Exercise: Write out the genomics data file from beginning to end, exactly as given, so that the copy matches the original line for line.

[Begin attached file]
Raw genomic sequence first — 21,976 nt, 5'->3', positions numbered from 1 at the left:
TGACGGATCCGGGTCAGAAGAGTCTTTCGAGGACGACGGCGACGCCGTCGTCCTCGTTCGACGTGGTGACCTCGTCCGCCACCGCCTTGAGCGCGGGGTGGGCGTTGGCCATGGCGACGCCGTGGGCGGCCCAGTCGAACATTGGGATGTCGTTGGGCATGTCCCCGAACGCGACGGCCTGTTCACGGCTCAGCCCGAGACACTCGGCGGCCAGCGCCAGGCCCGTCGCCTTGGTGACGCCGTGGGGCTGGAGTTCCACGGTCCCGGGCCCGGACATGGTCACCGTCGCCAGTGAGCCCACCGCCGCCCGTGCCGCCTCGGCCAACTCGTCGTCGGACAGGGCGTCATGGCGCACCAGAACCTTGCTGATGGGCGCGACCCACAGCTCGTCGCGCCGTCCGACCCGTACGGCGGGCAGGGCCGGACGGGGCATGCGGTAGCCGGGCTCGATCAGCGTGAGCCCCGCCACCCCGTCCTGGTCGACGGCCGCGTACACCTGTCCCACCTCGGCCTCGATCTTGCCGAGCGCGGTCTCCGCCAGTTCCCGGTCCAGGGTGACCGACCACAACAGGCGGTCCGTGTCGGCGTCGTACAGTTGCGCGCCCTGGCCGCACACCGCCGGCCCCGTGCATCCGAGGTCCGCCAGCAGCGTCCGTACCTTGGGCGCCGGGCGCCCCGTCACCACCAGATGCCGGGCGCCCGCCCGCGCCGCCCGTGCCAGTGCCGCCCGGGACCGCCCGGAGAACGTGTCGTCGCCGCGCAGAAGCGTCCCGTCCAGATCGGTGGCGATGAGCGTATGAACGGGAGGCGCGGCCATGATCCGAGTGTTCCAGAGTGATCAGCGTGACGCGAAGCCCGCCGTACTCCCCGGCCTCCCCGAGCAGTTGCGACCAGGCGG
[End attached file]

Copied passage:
Raw genomic sequence first — 21,976 nt, 5'->3', positions numbered from 1 at the left:
TGACGGATCCGGGTCAGAAGAGTCTTTCGAGGACGACGGCGACGCCGTCGTCCTCGTTCGACGTGGTGACCTCGTCCGCCACCGCCTTGAGCGCGGGGTGGGCGTTGGCCATGGCGACGCCGTGGGCGGCCCAGTCGAACATTGGGATGTCGTTGGGCATGTCCCCGAACGCGACGGCCTGTTCACGGCTCAGCCCGAGACACTCGGCGGCCAGCGCCAGGCCCGTCGCCTTGGTGACGCCGTGGGGCTGGAGTTCCACGGTCCCGGGCCCGGACATGGTCACCGTCGCCAGTGAGCCCACCGCCGCCCGTGCCGCCTCGGCCAACTCGTCGTCGGACAGGGCGTCATGGCGCACCAGAACCTTGCTGATGGGCGCGACCCACAGCTCGTCGCGCCGTCCGACCCGTACGGCGGGCAGGGCCGGACGGGGCATGCGGTAGCCGGGCTCGATCAGCGTGAGCCCCGCCACCCCGTCCTGGTCGACGGCCGCGTACACCTGTCCCACCTCGGCCTCGATCTTGCCGAGCGCGGTCTCCGCCAGTTCCCGGTCCAGGGTGACCGACCACAACAGGCGGTCCGTGTCGGCGTCGTACAGTTGCGCGCCCTGGCCGCACACCGCCGGCCCCGTGCATCCGAGGTCCGCCAGCAGCGTCCGTACCTTGGGCGCCGGGCGCCCCGTCACCACCAGATGCCGGGCGCCCGCCCGCGCCGCCCGTGCCAGTGCCGCCCGGGACCGCCCGGAGAACGTGTCGTCGCCGCGCAGAAGCGTCCCGTCCAGATCGGTGGCGATGAGCGTATGAACGGGAGGCGCGGCCATGATCCGAGTGTTCCAGAGTGATCAGCGTGACGCGAAGCCCGCCGTACTCCCCGGCCTCCCCGAGCAGTTGCGACCAGGCGG